Captain New Eyes travels back in time and feeds dinosaurs his Brain Grain cereal, which makes them intelligent and nonviolent. They agree to go to the Middle Future (this era) in order to ... See full summary »
The sailor of legend is framed by the goddess Eris for the theft of the Book of Peace, and must travel to her realm at the end of the world to retrieve it and save the life of his childhood friend Prince Proteus.
In the middle of her family's move to the suburbs, a sullen 10-year-old girl wanders into a world ruled by gods, witches, and monsters; where humans are changed into animals; and a bathhouse for these creatures.
The fairy people of FernGully have never seen humans before, but when Chrysta sees one, Zak, she accidentally shrinks him down to her size. But there is trouble in FernGully, for Zak is part of a logging team who is there to cut down the forest. Written by
Brian W Martz <B.Martz@Genie.com>
Originally supposed to be released in November 1991 but the release was delayed to avoid the competition with Disney's Beauty and the Beast (1991). Instead, it was released in April 1992 and competed with Rock-A-Doodle (1991). See more »
After Zak tries to carve Crysta's name into the tree, he never puts his knife away while pushing the leaf-boat. See more »
What are you doing?
Carving your name. See? C-R-Y-S...
No, no, you mustn't do that! Here.
[puts Zak's hand on the carving in the tree]
Can't you feel its pain?
Humans can't feel anything. They're numb from the brain down.
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On behalf of the actors and producers and in appreciation of assistance given by The Smithsonian Institution, FAI is directing the Smithsonian funds from the proceeds of "FernGully" for projects of benefit to the world's environment. See more »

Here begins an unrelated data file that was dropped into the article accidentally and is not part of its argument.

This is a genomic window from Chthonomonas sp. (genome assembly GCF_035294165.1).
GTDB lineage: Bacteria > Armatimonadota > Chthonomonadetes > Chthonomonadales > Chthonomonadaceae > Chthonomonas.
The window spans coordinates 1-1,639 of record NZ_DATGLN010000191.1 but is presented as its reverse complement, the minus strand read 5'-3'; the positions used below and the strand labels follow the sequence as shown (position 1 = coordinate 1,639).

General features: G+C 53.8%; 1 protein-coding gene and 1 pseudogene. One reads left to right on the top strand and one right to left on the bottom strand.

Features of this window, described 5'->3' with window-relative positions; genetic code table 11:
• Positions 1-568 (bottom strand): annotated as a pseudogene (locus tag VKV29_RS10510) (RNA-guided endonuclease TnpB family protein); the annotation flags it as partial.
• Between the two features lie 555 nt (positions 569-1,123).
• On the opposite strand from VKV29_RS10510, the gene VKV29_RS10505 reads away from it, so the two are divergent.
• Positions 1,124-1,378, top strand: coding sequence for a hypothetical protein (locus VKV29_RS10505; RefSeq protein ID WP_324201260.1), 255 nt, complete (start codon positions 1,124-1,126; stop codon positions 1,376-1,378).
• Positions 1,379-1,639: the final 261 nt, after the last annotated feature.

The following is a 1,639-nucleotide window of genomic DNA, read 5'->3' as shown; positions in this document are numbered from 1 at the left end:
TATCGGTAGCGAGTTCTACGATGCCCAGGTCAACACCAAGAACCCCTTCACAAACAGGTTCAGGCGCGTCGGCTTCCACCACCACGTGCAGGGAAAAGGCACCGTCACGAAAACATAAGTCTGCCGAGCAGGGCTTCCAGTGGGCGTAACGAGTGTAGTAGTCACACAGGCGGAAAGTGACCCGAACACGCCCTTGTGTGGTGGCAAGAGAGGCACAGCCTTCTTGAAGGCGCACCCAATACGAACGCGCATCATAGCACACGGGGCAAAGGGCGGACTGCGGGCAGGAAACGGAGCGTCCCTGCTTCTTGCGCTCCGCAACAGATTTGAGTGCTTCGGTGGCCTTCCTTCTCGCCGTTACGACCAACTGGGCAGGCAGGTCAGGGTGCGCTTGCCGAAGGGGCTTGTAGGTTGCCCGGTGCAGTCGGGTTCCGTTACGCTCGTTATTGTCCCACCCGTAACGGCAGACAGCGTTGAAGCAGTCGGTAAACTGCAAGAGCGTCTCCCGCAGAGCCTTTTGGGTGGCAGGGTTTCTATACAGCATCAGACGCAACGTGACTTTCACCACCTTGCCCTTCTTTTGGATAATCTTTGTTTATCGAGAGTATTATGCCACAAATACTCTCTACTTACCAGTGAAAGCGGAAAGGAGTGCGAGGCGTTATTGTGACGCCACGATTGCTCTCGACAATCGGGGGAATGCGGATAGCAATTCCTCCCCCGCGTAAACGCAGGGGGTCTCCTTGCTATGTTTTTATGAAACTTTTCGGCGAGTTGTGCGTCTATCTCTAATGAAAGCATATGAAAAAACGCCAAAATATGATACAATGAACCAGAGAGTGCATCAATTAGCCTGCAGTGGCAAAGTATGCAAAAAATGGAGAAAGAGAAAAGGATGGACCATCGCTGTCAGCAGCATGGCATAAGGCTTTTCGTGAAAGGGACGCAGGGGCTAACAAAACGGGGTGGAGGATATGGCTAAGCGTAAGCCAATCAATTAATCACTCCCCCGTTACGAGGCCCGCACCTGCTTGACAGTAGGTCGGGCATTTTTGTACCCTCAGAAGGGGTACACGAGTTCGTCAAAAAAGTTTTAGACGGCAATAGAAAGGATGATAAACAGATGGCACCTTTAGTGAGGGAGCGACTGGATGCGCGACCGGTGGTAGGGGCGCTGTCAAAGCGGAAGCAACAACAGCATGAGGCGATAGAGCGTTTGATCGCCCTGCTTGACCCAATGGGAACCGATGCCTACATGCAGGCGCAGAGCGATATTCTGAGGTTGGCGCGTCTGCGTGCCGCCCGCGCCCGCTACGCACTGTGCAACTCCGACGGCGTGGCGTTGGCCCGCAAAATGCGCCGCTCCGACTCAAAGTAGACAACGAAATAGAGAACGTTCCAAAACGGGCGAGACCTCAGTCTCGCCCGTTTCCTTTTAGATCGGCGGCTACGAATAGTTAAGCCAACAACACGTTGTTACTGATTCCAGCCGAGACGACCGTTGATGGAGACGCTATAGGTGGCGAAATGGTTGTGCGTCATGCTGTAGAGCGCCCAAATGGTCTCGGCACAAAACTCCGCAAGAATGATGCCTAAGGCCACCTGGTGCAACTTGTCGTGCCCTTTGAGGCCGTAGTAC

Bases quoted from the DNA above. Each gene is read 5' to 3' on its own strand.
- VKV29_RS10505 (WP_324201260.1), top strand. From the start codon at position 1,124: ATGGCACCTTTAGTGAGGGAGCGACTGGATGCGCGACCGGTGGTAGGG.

One of my least favorite experiences is to find a movie I loved in my single-digits, rewatch it in wonder, then wait half an hour (at most) and finally concede that it was a real stinker. I may sentimentalize movies from my youth, but not the ones that really don't deserve my affection.
This one does.
Crysta, a simple, innocent, and at times flippant fairy, is an imperfect but funny heroine, and as genuine as they come. Batty gives Robin Williams another character perfectly suited to his talent -- I watched this movie at a party with highschoolers and he went down great (everyone liked the movie overall, but Batty stole my friends' hearts). He has the genie sassy-but-kind vibe going, and it's hard not to think of him as just as much a main character as Crysta (or more). Zach... well, okay, Zach was unforgivably dumb for awhile, but it was gratifying to see him finally get it. Magi Lune's character was fascinating, a powerful sorceress with just a hint of weakness and sadness (as when she admits of the coming darkness that she "cannot heal it" and "cannot stop it"). She delivers sappy lines and instead of losing the audience emotionally, they resonate deeply. I think this is because the usual sentimentality and condescension you see in kids' movie whenever there's a "message" is totally absent -- Magi speaks her lines with total respect and love for Crysta. It is a deeply spiritual moment.
The animation is beautiful, visual joy; the script is full of entertaining flourishes, and Crysta's father is the most humorous roly-poly befuddled dad since the Sultan in Aladdin. I'm a huge Tim Curry fan, and he doesn't disappoint. But what makes this film stand out for me is how it handles its message.
The entire film is built around it, but it doesn't seem heavy-handed at all. As a kid, I was inspired by Crysta's comeback, and the idea of there being "magic" in all of us. As a teenager, it reached me even more: Crysta learns that, despite her youthful curiosity, real understanding and real power can come when she applies herself, and takes responsibility. In the beginning of the film, Crysta takes Magi for granted (and not too seriously), and there is a hint of rowdy teenager in the way she sneaks off to hang with a boy she likes. But she comes to understand that Magi is not infallible, and will not always be there to take care of her. She realizes that she loves Magi even though the woman can't always make everything alright, and eventually, Crysta learns that she, too, can take care of others. In short, Crysta matures, and it is insightfully handled and beautiful and affecting for me to watch. this, even more than the idea of conservation, is its message: the inspiration to learn that others cannot always help you, and that sometimes other people even *need* you -- the rainforest is really just another charge, desperately in need of help.
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